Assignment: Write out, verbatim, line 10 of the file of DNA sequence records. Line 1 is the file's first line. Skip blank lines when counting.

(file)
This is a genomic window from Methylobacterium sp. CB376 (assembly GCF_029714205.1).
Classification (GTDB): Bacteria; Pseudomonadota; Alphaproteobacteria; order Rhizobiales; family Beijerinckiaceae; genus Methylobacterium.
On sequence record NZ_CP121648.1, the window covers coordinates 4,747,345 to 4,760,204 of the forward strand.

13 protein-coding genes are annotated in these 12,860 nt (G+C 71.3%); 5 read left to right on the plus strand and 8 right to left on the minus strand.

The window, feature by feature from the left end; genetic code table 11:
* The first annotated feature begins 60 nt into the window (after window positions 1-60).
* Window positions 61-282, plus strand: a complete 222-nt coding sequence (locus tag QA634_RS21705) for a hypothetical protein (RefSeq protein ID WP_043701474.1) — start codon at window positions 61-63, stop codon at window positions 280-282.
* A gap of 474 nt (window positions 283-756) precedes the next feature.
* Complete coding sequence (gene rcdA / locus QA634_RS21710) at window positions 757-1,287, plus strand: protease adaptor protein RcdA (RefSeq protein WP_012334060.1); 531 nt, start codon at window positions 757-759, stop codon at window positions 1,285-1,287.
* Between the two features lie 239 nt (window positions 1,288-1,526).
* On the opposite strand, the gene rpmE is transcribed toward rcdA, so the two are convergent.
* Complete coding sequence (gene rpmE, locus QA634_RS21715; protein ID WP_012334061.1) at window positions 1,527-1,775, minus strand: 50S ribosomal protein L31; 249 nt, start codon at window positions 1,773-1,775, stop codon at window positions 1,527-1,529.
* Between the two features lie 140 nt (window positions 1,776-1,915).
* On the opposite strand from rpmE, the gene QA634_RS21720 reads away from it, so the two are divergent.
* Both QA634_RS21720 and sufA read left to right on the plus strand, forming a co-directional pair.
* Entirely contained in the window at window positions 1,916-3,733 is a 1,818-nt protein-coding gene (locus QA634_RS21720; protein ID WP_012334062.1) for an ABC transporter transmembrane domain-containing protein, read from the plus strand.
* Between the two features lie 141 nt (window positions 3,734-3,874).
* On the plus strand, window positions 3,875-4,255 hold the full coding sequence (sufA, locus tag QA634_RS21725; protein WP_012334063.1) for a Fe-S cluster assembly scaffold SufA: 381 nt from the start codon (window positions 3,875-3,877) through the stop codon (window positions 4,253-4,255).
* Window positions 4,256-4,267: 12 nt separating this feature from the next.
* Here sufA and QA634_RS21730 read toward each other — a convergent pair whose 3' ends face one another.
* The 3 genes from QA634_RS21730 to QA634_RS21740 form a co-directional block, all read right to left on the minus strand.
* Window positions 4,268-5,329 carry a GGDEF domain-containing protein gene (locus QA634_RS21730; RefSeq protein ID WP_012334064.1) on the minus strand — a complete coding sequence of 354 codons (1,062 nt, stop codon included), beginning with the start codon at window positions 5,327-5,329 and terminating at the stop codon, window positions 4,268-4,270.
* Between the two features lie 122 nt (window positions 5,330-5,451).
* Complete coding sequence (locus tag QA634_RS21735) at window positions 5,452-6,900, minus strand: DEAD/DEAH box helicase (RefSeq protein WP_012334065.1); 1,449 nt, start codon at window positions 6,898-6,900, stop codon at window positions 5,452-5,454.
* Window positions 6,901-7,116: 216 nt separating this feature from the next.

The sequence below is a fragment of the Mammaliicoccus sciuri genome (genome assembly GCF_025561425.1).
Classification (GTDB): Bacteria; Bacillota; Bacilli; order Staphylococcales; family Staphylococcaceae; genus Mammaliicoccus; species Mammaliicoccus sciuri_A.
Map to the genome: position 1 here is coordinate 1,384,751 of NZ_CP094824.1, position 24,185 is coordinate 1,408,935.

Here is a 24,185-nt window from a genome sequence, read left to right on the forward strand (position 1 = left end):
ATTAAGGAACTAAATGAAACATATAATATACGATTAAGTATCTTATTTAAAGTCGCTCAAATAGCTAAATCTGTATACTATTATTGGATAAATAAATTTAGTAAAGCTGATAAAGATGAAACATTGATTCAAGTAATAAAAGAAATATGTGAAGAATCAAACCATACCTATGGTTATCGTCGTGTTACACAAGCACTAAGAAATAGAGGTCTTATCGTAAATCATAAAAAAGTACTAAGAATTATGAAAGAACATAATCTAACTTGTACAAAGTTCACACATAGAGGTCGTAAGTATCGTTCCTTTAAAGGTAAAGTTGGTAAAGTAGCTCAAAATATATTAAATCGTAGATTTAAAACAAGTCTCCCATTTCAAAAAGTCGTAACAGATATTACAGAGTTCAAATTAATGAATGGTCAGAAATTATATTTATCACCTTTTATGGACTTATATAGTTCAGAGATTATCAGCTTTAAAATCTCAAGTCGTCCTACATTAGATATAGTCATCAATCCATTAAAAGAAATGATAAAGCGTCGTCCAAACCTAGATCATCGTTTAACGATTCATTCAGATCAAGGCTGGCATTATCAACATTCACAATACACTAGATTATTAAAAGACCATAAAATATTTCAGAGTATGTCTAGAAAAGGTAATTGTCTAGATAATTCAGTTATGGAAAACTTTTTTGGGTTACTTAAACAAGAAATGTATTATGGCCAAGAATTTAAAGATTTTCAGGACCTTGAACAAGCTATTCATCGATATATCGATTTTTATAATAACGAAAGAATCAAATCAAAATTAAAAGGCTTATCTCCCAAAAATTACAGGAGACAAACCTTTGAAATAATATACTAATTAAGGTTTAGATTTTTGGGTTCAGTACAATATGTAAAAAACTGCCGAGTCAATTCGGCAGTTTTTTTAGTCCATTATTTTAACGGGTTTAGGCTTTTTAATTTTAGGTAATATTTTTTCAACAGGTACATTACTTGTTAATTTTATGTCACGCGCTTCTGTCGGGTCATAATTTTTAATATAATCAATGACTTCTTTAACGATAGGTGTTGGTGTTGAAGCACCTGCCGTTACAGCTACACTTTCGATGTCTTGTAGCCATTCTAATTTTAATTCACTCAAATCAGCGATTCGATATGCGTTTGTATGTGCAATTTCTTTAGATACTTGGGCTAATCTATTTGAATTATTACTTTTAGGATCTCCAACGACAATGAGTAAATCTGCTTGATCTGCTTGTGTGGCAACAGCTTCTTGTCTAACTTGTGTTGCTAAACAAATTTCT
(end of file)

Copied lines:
* Between the two features lie 239 nt (window positions 1,288-1,526).